It’s Eurovision Day! Here at The Cut we have a complicated relationship with the greatest international song competition in the world—there were times in the early 2000s when we nearly gave up on it all together, sick of the politics and the lackluster United Kindgom entries. We’re here and we’re paying for most of this, seemed to be the attitude. What more do you want?
Nowadays we’re more relaxed, simply enjoying the eccentricity and joy of the show. This year the UK has an adorable rock teddy-bear bringing the goods with a huge amount of goodwill behind him. Even though it’s blatantly obvious which country will win this year, we know it’s going to be a fun night. Editor Rob will, as usual, be hanging out and live-tweeting the experience—feel free to join @conojito as he rants and raves on that Twitter.
Meanwhile, we have a newsletter to bring you! Comics-heavy this week, but we know you all love that really.
Now is the time. Here is the place. This is The Cut.
In the pre-Internet times, if you wanted to get the word out about your musical or artistic passions, the quickest and easiest way was to make a zine—a cheaply-printed, home-made pamphlet which you distributed yourself as best you could. Glue, typewriters and photocopiers were the tools of choice. A number of very famous comics names made their debut out of this vibrant, punky scene. Creativity was the fuel, talent was the engine.
We loved this bit from Reading’s own Steve Charnock on how a Henley bookseller has leveraged TikTok to help sell his rare volumes. It’s not the most obvious of platforms, but he’s made it work, and we can only applaud the innovation.
How do you feed a stadium full of hungry sports fans during a game? Well, it’s a challenge which Chris Giacalone faces every week at the Barclays Centre in New York. If you like your infrastructure and logistics, you’re gonna love this.
The Doctor Who theme is credited to composer Ron Grainer. As is often the case, the real work was done by someone else—in this case, electronic music pioneer Delia Derbyshire. The story of how the most famous SF theme in history was built is fascinating, especially when you consider the tools Delia and her team had to work with…
Twenty years ago no-one knew what a show-runner was. Now, as the broadcast TV scene mutates and expands, the notion of a visionary guiding the production of your next Netflix obsession is an important part of the promotion. Auteur theory creeping in through the back door. For many writer-directors with an idea and a dream, it would seem like the perfect job. But, as Vice shows, it’s a poisoned chalice lined with razors.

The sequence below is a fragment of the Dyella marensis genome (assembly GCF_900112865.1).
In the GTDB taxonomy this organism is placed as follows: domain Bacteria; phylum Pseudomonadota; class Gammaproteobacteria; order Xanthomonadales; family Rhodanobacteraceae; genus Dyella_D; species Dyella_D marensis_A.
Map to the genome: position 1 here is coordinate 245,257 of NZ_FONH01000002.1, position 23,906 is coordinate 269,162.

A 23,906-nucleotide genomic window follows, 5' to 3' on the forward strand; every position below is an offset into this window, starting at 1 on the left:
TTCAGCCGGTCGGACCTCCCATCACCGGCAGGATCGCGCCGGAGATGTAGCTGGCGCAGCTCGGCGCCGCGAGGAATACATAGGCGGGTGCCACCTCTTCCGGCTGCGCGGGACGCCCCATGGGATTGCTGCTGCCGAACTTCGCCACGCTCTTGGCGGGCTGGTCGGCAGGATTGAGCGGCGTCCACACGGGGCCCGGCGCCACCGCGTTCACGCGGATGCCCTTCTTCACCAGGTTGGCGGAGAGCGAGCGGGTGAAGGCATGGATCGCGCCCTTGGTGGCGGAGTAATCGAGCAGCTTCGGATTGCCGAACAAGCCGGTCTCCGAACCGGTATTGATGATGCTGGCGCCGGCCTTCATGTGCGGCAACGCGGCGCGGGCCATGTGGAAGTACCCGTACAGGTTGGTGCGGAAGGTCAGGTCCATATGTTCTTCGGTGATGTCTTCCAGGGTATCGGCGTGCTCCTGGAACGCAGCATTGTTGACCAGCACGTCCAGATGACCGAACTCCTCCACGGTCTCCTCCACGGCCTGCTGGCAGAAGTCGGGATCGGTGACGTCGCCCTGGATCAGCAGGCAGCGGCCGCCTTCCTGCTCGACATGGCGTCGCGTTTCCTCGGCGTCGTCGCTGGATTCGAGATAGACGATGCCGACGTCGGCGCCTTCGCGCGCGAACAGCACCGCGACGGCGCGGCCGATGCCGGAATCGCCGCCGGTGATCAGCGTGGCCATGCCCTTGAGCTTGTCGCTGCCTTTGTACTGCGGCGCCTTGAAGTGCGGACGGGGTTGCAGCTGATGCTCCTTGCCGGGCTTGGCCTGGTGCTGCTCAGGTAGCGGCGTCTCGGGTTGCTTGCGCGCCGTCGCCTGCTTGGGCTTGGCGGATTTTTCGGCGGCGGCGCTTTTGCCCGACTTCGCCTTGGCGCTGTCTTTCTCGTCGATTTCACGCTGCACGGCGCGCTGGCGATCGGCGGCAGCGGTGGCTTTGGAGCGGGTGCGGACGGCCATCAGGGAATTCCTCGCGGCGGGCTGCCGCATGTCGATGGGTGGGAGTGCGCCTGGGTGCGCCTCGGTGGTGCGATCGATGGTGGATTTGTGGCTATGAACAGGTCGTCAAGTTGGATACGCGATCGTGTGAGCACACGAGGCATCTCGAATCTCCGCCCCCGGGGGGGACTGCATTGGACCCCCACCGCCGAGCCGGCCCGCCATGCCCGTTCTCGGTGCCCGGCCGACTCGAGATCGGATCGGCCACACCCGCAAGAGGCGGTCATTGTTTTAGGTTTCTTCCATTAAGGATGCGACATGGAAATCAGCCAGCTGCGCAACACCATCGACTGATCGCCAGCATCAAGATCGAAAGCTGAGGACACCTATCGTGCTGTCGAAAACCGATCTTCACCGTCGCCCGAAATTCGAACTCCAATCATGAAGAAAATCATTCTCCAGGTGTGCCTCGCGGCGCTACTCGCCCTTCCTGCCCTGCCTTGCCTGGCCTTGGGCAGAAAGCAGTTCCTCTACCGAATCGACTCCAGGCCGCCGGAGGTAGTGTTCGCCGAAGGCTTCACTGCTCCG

Editor Rob insisted we put this bit on the Scala Cinema Club in the mix. He was one of the ghouls haunting the back row in the 80s, hanging around all night and drinking in the horror and sleaze on screen. He’s mellowed now. He must have been a monster back then.
The script is the starting point, foundation and mortar of any dramatic presentation. As such, its format is standardized. Submit a film script which isn’t set out in a very particular way and no-one at the studios will even look at it. However, comics have no such standard and it seems every writer will set out their story in their own way. Attempts have been made over the years to come up with the One Format To Rule Them All. Here’s the latest. We like it—it’s clean and easy to use. Whether it’ll take off is anyone’s guess. Comics writers are a curmudgeonly, stubborn bunch.
We were sorry to hear from Chloe Maveal that Neo Text Review is shuttering at the end of the month. The site has been home to some of the best comics-related writing we’ve come across in years. NTR’s focus on British strips has been especially pleasing. Check it out while you still can. Here’s a great example of what’s on offer—the different approaches boys and girls comics in the 70s took towards one particular crisis, and how their audiences were expected to deal with ideas of courage and capability.
Last week, we highlighted a strip on how science was helping women take control of their bodies and make their own choices in the face of the looming threat to Roe Vs. Wade. It seems that threat has gained momentum, and you can now be imprisoned in
the USA Gilead for daring to make those choices. We’re frankly horrified.
In further angry-making news, our esteemed government is seeking to put the blame for food poverty in the UK on the shoulders of the victims. Worse yet, they’re seeking to enlist Cut Crush Jack Monroe on their side, citing her work in giving poor families the skills to eat well on almost nothing. Even worserer, they’re trying to use her as an example of what these families should do instead of using food banks. Needless to say, Jack is not prepared to be misrepresented. Cannons loaded, fuse lit.
OK, we’re not going to leave angry. Our final bit is on Glyn Dillon, writer and artist behind the Tao Of Brown (which we highlighted earlier this year) and costume designer for Star Wars. His brother Steve was a leading light in the Brit-comics firmament, a distinctive and prolific artist. He left us too soon. In dealing with that loss, Glyn found a renewed sense of purpose, channeling his grief into remarkable paintings. This bit is sad but also hopeful, mournful but celebratory. It’s a fine way to finish up the week.
Here we are, then. Russia tossing out threats and brickbats, America losing its marbles, a Tory government treating the poor and disenfranchised like dirt on their loafers. The Cut Crew largely grew up in the eighties. We’ve seen this shit before. It’s all just a little bit of History Repeating…
No. We won’t leave angry. Not on Eurovision Day. We send our high hopes and best wishes to Sam Ryder as he prepares for launch. We don’t really care if he wins. It’s just great to see the UK taking the silliness seriously.
See you next Saturday, space babies.